LeBron James Says Eclipsing Michael Jordan His ‘Motivation’

LeBron James
The Associated Press

LeBron James brought Cleveland its first major sports championship since Jim Brown in June. Next up, he plans to catch up to another sports legend.

“My motivation,” James told Sports Illustrated, “is this ghost I’m chasing. The ghost played in Chicago.”

James owns three rings to Jordan’s six and four MVP awards to Jordan’s four. But King James possesses something that Michael lost long ago: time. At 31, James plays in his prime. He can keep making history. And the history he made in willing a Cleveland Cavaliers victory over the Golden State Warriors goes a long way toward making a legend.

Jordan never won a title without Scottie Pippen. James looked like he could have won one playing alongside Gladys Knight and the Pips this June.

But after falling short for the title in 2015, and playing a distant second fiddle to Steph Curry during the regular season, LeBron looked like he had left his best in the past. Sports Illustrated‘s Jack McCallum said as much in unveiling his list of the fifty greatest NBA players, ranking LBJ at five. “I don’t think LeBron’s gonna get any better,” the veteran basketball writer maintained during 2015-2016 NBA season. “He’s not on the way down, I want to be very clear on that. I think he’s at the top of the mountain. He’s not going any higher in his career to replace Jordan, Kareem Abdul-Jabbar, guys like that — I just can’t see it happening at this time.”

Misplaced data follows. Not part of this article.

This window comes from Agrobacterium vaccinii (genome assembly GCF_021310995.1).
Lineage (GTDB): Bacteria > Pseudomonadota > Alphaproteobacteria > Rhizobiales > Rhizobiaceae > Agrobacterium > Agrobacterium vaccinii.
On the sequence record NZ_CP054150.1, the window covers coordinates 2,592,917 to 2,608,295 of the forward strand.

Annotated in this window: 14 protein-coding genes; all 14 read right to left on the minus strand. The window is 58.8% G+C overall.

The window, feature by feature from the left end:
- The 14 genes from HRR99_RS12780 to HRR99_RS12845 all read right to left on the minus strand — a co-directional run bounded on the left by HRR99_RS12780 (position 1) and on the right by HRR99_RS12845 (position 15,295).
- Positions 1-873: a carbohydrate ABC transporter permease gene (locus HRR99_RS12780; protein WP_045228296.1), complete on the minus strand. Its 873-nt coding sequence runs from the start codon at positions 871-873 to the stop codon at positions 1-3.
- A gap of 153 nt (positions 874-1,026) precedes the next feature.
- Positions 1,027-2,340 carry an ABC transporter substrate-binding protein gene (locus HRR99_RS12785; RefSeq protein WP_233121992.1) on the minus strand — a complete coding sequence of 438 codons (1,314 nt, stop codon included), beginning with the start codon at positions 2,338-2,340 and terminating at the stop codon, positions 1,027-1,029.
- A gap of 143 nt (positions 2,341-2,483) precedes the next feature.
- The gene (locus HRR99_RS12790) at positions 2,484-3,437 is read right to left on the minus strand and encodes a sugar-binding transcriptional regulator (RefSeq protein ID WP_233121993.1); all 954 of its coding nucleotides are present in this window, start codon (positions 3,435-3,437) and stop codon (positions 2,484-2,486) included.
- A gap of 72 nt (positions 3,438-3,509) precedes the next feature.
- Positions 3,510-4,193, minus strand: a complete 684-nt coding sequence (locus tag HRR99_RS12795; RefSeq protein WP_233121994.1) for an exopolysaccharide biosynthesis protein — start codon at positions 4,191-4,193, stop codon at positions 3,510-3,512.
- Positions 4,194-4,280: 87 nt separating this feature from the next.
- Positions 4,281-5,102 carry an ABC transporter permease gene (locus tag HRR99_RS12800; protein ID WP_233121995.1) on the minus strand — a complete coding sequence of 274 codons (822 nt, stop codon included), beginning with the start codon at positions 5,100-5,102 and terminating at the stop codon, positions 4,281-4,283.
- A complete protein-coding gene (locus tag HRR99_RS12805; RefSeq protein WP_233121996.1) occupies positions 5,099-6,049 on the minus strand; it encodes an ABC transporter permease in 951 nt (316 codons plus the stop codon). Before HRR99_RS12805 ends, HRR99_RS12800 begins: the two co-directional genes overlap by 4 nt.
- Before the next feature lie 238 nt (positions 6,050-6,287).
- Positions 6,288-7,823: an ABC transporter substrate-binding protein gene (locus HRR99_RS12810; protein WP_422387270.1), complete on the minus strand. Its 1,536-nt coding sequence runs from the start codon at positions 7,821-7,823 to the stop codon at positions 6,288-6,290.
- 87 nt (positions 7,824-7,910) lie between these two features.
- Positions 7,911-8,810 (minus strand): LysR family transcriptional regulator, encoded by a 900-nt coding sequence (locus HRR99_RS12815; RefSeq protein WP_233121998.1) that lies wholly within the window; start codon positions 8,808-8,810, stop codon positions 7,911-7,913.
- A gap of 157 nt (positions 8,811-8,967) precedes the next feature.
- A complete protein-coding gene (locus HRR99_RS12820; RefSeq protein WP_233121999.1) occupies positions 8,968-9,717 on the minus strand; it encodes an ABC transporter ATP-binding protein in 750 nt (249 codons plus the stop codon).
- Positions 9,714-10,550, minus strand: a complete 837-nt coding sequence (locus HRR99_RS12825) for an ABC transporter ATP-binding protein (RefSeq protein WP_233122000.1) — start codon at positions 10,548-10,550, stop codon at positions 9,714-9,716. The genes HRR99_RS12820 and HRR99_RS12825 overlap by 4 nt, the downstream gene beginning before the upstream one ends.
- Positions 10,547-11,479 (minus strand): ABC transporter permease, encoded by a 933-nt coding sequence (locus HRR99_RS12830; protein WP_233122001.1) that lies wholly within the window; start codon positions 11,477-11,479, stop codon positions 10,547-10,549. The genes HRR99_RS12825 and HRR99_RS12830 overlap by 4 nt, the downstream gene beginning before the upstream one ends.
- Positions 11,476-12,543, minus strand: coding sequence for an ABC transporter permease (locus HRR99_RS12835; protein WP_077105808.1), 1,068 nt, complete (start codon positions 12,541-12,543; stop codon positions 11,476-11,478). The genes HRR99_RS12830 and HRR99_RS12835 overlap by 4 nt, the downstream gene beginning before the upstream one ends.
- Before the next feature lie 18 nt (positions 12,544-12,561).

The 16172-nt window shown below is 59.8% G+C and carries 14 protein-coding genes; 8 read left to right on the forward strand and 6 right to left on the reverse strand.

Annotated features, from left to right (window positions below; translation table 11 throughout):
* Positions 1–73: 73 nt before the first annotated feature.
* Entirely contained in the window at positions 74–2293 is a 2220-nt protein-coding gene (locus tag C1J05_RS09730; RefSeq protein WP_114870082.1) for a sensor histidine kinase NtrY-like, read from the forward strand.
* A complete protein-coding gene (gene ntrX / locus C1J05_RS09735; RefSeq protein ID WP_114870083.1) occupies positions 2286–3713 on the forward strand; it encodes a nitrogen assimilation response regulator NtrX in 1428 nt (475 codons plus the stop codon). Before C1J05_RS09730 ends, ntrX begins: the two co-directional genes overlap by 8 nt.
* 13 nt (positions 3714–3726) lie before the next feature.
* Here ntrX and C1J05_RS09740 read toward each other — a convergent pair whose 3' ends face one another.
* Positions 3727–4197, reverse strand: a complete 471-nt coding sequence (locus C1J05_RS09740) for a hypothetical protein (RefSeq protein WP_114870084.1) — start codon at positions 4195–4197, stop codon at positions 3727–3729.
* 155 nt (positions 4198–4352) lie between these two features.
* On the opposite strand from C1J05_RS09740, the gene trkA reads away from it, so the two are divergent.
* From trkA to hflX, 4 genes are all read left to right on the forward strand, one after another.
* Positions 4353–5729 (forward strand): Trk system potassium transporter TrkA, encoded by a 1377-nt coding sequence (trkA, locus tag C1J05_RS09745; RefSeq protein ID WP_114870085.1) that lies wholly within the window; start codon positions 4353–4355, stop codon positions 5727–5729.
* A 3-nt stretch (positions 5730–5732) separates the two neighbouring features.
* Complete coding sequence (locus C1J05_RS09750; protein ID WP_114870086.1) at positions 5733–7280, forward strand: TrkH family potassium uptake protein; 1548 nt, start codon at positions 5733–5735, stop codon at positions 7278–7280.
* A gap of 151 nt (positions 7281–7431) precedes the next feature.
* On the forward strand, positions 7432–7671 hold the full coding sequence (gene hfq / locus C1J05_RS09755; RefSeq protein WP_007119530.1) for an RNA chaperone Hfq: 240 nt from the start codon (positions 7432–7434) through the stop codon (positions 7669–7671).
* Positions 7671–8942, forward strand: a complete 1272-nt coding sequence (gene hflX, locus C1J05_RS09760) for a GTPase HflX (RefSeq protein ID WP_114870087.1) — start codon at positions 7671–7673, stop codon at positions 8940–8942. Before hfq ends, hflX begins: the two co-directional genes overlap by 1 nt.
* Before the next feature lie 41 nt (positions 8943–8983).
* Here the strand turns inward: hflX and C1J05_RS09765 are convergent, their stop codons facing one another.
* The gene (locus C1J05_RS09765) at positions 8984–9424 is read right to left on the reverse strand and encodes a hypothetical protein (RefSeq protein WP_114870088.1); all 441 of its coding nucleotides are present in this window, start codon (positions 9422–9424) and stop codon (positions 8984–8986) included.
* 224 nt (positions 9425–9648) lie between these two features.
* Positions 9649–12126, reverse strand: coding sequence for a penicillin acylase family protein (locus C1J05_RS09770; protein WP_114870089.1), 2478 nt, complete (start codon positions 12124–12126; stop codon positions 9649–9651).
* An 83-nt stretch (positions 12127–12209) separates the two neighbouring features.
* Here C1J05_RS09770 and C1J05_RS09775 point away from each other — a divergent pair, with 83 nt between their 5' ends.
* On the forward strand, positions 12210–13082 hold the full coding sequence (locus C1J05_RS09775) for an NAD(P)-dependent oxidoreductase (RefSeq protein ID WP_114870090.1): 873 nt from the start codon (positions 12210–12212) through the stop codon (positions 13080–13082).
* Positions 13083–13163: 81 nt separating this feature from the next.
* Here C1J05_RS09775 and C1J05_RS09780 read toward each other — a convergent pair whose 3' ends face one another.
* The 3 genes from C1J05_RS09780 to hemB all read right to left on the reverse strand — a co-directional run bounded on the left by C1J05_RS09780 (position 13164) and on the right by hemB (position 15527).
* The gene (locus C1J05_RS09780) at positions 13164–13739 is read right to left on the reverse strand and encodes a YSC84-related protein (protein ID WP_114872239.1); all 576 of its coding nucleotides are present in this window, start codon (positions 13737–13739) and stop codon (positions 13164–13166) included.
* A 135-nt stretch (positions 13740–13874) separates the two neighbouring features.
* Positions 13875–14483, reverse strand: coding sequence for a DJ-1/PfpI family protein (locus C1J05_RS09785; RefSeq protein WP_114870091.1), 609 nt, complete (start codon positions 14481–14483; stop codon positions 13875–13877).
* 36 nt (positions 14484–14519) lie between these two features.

James went on to play in a career-defining postseason that concluded with him taking his team on his back to defeat the greatest regular-season squad in NBA history.

“What I’ve gone through is totally different than what he went through,” James says of Jordan. “What he did was unbelievable, and I watched it unfold. I looked up to him so much. I think it’s cool to put myself in position to be one of those great players, but if I can ever put myself in position to be the greatest player, that would be something extraordinary.”

The culmination of his comeback to Cleveland at least puts LeBron in the conversation with Wilt, Larry, Magic, and other one-named hardwood heroes even if some players come up louder and more often.